Cardiff University | Prifysgol Caerdydd ORCA
Online Research @ Cardiff 
WelshClear Cookie - decide language by browser settings

Impression management, myth creation and fabrication in private social and environmental reporting: insights from Erving Goffman

Solomon, Jill Frances, Solomon, Aris, Joseph, Nathan L. and Norton, Simon Dominic 2013. Impression management, myth creation and fabrication in private social and environmental reporting: insights from Erving Goffman. Accounting, Organizations and Society 38 (3) , pp. 195-213. 10.1016/j.aos.2013.01.001

Full text not available from this repository.

Abstract

This paper explores the nature of private social and environmental reporting (SER). From interviews with UK institutional investors, we show that both investors and investees employ Goffmanesque, staged impression management as a means of creating and disseminating a dual myth of social and environmental accountability. The interviewees’ utterances unveil private meetings imbued with theatrical verbal and physical impression management. Most of the time, the investors’ shared awareness of reality belongs to a Goffmanesque frame whereby they accept no intentionality, misrepresentation or fabrication, believing instead that the ‘performers’ (investees) are not intending to deceive them. A shared perception that social and environmental considerations are subordinated to financial issues renders private SER an empty encounter characterised as a relationship-building exercise with seldom any impact on investment decision-making. Investors spoke of occasional instances of fabrication but these were insufficient to break the frame of dual myth creation. They only identified a handful of instances where intentional misrepresentation had been significant enough to alter their reality and behaviour. Only in the most extreme cases of fabrication and lying did the staged meeting break frame and become a genuine occasion of accountability, where investors demanded greater transparency, further meetings and at the extreme, divested shares. We conclude that the frontstage, ritualistic impression management in private SER is inconsistent with backstage activities within financial institutions where private financial reporting is prioritised. The investors appeared to be in a double bind whereby they devoted resources to private SER but were simultaneously aware that these efforts may be at best subordinated, at worst ignored, rendering private SER a predominantly cosmetic, theatrical and empty exercise.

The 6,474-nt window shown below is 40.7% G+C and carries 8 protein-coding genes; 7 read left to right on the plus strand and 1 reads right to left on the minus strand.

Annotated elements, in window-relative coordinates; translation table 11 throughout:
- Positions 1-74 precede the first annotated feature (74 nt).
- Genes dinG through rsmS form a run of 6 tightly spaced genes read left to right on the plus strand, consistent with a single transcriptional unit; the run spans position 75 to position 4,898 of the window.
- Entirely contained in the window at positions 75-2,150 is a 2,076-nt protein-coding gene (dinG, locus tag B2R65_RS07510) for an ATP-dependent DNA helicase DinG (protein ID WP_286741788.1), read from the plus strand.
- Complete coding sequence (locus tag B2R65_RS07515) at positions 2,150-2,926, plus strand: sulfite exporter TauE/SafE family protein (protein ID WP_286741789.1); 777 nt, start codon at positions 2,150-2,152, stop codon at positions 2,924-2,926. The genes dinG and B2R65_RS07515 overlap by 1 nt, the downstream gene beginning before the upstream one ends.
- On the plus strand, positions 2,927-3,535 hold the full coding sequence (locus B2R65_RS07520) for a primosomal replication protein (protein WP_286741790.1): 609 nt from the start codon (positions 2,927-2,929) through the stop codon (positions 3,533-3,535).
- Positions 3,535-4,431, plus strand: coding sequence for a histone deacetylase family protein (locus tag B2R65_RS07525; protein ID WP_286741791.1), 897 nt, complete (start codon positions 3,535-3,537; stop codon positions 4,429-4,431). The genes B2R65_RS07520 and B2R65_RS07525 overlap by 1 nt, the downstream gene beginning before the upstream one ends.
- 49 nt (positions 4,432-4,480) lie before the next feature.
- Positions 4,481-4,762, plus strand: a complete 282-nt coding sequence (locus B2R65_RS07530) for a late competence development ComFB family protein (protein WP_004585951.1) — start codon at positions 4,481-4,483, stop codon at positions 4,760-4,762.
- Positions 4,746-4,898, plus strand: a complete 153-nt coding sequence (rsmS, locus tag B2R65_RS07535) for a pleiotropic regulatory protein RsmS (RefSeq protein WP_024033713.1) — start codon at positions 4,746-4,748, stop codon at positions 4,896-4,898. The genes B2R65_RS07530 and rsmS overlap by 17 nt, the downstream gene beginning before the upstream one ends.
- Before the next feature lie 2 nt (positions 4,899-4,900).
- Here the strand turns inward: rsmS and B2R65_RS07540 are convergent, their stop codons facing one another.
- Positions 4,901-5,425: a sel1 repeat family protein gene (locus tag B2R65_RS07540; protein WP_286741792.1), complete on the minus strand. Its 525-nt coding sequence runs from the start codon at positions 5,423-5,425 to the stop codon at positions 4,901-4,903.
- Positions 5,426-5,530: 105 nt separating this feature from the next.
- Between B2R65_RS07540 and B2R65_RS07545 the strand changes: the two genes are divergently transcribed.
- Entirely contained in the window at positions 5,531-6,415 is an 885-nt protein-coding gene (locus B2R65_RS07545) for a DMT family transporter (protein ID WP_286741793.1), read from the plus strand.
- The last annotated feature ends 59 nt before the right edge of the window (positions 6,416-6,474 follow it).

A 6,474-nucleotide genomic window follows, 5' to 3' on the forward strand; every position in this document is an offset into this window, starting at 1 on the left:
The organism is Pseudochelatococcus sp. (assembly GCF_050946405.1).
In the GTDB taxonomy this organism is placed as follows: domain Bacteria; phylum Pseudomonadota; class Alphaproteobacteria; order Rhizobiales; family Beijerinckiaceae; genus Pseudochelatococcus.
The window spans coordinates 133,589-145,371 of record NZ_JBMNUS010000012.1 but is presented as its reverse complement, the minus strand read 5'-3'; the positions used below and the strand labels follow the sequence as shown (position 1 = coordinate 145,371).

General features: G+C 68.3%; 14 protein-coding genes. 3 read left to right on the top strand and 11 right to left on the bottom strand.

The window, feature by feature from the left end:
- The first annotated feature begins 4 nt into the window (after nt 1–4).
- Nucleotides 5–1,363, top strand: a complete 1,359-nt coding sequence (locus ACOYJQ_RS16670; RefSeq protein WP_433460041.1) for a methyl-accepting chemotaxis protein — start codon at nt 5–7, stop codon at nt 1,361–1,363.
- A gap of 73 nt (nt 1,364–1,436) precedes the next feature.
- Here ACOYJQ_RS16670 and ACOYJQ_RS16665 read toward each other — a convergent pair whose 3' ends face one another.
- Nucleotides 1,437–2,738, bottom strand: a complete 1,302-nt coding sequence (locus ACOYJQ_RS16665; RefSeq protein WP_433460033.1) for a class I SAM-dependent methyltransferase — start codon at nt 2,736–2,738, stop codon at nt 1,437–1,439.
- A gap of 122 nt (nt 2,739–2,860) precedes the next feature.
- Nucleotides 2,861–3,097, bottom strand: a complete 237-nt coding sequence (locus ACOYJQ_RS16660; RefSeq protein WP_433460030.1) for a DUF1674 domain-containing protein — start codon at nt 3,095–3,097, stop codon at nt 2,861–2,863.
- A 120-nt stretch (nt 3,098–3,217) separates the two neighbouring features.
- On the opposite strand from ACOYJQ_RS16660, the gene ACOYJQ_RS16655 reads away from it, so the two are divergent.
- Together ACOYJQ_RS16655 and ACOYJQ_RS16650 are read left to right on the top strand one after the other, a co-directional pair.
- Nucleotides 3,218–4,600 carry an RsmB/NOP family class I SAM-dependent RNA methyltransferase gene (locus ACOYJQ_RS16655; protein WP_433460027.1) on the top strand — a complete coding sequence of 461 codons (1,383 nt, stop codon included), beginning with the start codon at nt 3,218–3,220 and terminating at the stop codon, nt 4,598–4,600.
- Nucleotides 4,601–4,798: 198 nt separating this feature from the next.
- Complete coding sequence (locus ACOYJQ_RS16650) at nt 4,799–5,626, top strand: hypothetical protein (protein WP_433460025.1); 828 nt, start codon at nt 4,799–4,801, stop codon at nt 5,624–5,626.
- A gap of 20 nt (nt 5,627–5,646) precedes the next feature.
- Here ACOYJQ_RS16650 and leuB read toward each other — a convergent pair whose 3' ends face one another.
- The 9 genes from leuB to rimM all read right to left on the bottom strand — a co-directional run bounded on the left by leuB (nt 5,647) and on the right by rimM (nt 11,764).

Item Type: Article
Date Type: Publication
Status: Published
Schools: Business (Including Economics)
Subjects: H Social Sciences > HF Commerce > HF5601 Accounting
Publisher: Elsevier
ISSN: 0361-3682
Last Modified: 14 Oct 2017 20:44
URI: http://orca-mwe.cf.ac.uk/id/eprint/46018

Citation Data

Cited 21 times in Google Scholar. View in Google Scholar

Cited 71 times in Scopus. View in Scopus. Powered By Scopus® Data

Actions (repository staff only)

Edit Item Edit Item